• Between July and August, 40 percent of households across the country had difficulties accessing markets to cover their food and other basic needs, mainly in Akkar (55 percent) and BaalbekEl Hermel (48 percent). Deteriorated purchasing power is the main reason why households could not make ends meet.
• The unemployment rate amongst respondents reached 49 percent in August 2020. The increase was more pronounced among respondents with lower levels of education.
• 19 percent of households consumed inadequate diets, with the highest prevalence observed in Akkar (38 percent), North (27 percent), and Baalbek-El Hermel (25 percent).
• Relying on less expensive and less preferred food is the most frequently reported food-based coping mechanism (implemented by 87 percent of households), followed by reducing portion sizes (56 percent of households). Akkar (25.0), Baalbek El-Hermel (23.0), and El-Nabatieh (23.4) are the governorates recording the highest reduced Coping Strategy Index (rCSI).
• 55 percent of households reported not to have enough quantity of food, with Akkar (68 percent) and Baalbek El-Hermel (63 percent) recording the highest prevalence. These two governorates also included the lowest share of households who were able to stockpile food (36.9 percent of households in each of these two governorates).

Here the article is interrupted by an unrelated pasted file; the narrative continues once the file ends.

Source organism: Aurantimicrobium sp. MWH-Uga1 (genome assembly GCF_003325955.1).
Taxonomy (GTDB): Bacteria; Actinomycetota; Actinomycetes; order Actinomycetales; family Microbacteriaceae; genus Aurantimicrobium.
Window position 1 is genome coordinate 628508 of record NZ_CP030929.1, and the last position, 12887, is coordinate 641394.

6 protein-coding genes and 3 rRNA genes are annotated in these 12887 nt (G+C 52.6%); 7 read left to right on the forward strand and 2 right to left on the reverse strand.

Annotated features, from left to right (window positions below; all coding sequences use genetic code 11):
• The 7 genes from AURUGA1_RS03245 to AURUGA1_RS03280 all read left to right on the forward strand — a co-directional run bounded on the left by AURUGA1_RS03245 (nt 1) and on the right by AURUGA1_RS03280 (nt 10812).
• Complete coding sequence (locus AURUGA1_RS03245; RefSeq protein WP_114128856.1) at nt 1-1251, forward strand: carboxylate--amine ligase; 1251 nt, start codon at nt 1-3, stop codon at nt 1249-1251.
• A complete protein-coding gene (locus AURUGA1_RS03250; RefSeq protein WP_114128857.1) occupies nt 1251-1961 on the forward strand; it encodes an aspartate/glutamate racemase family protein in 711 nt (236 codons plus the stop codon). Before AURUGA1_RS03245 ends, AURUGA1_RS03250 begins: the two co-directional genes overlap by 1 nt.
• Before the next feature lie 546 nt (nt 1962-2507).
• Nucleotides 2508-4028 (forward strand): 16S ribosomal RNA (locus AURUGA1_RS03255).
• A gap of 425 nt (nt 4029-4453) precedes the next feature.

• The median take-home income reported in July was LBP 900,000, representing an increase of 18 percent compared to February. Yet, the increase in nominal wages was much lower than the steep increases in prices, reflecting a sharp decline in purchasing power.
• 56 percent of households included at least one member suffering from a chronic health conditions, implying the need to sustain higher expenditure on health when unemployment, salary cuts, and pressure on prices have further reduced household resources.
• One in four households reported having difficulties accessing healthcare nationwide, mainly in Akkar (36 percent of households) and Baalbek-El Hermel (33 percent). Lack of financial resources remained the main reason why households struggle to access healthcare (reported by 74 percent of respondents). In Beirut, respondents stated that lack of medicine and high prices of medical treatments were the major difficulties.